"It was a struggle working with the intervention team," he recalls. "There were two strategies going on at the same time which were diametrically opposed to each other."

CPS Small Schools Office director Jeanne Nowaczewski acknowledges, "When schools were chosen to go on intervention, that had some negative effects on those schools that had small schools in them." But she added, "I don’t think [Vallas] was directly negative towards small schools at any time."

Real support in the form of additional resources for principals and teachers at high schools seeking to break up their schools into small autonomous schools was lacking under Vallas’ leadership, according to Chicago coordinator of the Cross City Campaign for Urban School Reform Dion Miller Perez.

"I don’t think there’s any good evidence that he really supported [small schools] in any strong way," says Perez. "It just wasn’t something that he really bought into."

Small schools efforts showed the most promise where the principal, teachers, parents, and community members worked together in the reorganization of the school, Perez adds.

John Ayers, executive director of Leadership for Quality Education, a business-backed nonprofit that supports innovation in education, does give Vallas credit for his early efforts to support small schools, especially small charter schools.

While Vallas saw the small autonomous schools model as touchy-feely and "not as a very powerful reform," says Ayers, he believed that over time, however, "charters would tend towards greatness because of accountability."

Doing small schools right

While research does show that school size can have a positive effect on student achievement, both proponents and skeptics of small schools are quick to point out that reducing school size is just one aspect of improving student performance.

Vallas says he supported a variety of steps to reduce school size when he was CPS chief, including the creation of charter schools, academies by grade level, and schools within schools.

"I like small schools, but making a school smaller is not going to make a school better," Vallas says, emphasizing the need for high standards, strong curriculum, and good teacher professional development.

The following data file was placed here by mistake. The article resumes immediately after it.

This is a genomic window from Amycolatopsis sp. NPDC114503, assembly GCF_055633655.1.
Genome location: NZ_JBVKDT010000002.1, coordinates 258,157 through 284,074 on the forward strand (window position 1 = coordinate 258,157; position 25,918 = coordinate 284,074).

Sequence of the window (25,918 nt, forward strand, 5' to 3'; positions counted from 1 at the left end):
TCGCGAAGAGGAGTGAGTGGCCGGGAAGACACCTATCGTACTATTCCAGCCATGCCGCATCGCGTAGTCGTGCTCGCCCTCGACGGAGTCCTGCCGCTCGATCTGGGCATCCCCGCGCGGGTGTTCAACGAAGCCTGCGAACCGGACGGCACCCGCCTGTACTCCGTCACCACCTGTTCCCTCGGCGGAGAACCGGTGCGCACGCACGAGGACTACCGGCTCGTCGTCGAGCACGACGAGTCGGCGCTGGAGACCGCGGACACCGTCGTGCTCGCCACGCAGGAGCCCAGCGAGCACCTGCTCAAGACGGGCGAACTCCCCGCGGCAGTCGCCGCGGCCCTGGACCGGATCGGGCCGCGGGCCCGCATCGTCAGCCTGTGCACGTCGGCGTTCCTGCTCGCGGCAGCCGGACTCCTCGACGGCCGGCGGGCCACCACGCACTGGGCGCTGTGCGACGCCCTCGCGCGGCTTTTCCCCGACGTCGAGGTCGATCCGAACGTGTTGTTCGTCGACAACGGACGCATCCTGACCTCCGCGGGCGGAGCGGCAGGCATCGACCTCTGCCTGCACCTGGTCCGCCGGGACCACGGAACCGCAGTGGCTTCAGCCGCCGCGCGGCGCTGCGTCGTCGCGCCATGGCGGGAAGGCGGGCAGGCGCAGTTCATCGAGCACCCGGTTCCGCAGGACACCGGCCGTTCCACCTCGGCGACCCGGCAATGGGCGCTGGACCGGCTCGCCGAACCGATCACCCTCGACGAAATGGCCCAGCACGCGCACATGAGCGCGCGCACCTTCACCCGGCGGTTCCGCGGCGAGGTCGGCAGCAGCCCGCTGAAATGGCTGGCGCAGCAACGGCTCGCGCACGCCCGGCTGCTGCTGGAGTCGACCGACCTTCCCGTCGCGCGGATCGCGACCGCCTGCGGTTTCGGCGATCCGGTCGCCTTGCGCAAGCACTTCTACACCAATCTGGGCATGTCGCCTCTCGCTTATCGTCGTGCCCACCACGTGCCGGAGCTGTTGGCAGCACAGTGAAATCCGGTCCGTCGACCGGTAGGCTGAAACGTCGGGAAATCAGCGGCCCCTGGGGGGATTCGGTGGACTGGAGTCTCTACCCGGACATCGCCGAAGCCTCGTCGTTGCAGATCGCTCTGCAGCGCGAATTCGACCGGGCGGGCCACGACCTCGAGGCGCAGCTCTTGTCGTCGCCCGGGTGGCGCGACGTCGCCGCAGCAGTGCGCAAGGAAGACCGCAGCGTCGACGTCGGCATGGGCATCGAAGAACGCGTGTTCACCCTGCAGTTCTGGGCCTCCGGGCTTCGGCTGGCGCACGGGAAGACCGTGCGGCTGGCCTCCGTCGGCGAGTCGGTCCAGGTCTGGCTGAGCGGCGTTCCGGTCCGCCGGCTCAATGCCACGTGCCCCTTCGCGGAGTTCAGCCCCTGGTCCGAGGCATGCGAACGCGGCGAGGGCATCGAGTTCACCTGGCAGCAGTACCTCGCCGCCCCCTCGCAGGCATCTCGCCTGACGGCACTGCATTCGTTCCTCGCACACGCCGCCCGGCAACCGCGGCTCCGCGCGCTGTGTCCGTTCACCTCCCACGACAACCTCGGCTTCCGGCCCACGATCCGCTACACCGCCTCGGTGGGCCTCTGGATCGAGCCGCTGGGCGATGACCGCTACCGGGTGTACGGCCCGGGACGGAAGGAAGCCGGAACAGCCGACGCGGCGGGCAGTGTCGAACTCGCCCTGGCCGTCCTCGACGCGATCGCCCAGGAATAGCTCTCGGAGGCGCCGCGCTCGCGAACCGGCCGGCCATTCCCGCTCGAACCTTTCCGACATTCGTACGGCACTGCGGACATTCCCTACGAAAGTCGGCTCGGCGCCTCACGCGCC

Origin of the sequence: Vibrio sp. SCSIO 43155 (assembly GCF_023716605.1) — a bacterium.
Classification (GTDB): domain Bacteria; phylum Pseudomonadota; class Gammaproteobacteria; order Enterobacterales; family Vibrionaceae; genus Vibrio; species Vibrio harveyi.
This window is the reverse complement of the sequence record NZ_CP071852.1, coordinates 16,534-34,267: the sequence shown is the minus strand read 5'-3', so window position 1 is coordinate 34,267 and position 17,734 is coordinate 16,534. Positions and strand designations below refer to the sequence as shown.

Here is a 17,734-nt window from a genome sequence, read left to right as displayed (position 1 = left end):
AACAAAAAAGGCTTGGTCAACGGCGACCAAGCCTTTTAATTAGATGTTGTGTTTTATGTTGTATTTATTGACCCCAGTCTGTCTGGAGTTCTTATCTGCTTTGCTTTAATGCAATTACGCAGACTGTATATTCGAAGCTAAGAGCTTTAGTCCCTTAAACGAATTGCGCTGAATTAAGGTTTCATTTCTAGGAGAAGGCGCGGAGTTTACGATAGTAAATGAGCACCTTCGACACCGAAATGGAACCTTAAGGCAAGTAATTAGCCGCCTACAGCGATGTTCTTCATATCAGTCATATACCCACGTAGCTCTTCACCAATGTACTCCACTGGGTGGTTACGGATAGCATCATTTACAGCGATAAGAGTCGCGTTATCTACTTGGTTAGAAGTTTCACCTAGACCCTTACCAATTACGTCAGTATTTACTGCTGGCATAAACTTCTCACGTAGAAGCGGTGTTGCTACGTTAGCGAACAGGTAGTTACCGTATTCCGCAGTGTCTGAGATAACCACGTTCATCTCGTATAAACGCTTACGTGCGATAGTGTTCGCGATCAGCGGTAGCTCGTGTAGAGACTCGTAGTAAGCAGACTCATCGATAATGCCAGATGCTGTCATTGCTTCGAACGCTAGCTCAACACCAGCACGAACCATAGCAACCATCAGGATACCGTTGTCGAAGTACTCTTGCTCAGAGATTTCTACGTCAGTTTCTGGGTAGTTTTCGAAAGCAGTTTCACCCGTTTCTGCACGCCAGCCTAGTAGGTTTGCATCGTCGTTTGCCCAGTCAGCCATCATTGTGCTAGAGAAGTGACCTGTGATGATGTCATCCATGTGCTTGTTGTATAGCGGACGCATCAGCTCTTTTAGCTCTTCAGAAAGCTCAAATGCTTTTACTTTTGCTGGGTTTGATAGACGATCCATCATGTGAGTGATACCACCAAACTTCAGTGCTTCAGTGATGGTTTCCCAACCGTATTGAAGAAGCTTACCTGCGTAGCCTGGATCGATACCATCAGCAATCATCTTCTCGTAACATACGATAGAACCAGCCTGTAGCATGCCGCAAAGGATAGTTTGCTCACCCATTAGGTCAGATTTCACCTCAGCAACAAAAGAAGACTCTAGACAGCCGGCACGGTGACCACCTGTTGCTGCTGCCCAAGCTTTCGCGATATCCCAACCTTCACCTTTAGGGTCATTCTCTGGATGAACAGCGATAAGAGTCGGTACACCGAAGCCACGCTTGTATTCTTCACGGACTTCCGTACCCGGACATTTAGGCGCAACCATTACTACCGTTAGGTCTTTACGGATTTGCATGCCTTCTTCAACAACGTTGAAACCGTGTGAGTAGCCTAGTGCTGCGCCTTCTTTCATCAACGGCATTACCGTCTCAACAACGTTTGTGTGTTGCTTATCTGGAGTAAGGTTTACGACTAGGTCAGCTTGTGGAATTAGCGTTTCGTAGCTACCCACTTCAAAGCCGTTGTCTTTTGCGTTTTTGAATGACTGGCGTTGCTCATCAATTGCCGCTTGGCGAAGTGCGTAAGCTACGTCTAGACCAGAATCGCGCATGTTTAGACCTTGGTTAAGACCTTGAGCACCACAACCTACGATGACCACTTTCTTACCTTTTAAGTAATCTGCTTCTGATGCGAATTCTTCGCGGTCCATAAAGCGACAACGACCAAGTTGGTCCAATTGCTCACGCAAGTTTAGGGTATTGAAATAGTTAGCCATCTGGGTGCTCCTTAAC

"Small schools by themselves were not a powerful enough reform to change what was going on in the classrooms," agrees Hess, reflecting on small high schools in Chicago during the late 1990s. "If you don’t do something about the quality of teacher instruction, then how the teachers are organized doesn’t make a lot of difference."

But Gerstein counters, "Large schools are fatally flawed. [They] can’t work."

Gerstein says he has seen improvement at South Shore, including increased attendance rates and increased graduation rates, since it was reorganized into four small schools.

Consistency questioned

Some Chicago observers say Vallas’s reform initiatives lacked coherence and focused too much on short-term goals, like test score gains, sometimes to the detriment of more long-term school improvement strategies.

"There were tensions from time to time within the administration about the priority of small schools," says Hess.

While praising Vallas for undertaking a number of ambitious school reforms, Ayers says overall the school chief’s tenure at CPS was marked by inconsistency.

"He bounce[d] from good idea to good idea, and sometimes that lack of consistency [makes it] very difficult for people in the small schools movement to get stuff done," says Ayers. "He was quite all over the map."

But Hess maintains Vallas established a foundation upon which his successor could pursue longer range approaches to school change.

Current Chicago schools chief Arne Duncan has worked to institutionalize the steady creation of small schools, establishing a Small Schools Office shortly after his appointment in August 2001.

Duncan began negotiations with the Gates Foundation to fund small schools efforts in Chicago as former deputy chief of staff during the Vallas administration. But Gates did not make the official grant award announcement until late August 2001, two months after Vallas left office.

According to the CPS Small Schools Office, currently there are over a hundred small schools across Chicago.

To learn more about Philadelphia’s small schools movement see the Notebook’s Spring 2004 edition "Focus on Small Schools."

For more information on small schools in Chicago, visit: CPS Small Schools Office www.smallschools.cps.k12.il.us; Leadership for Quality Education www.lqe.org/progproj/SmallSchools-Main.htm; Small Schools Workshop www.smallschoolsworkshop.org.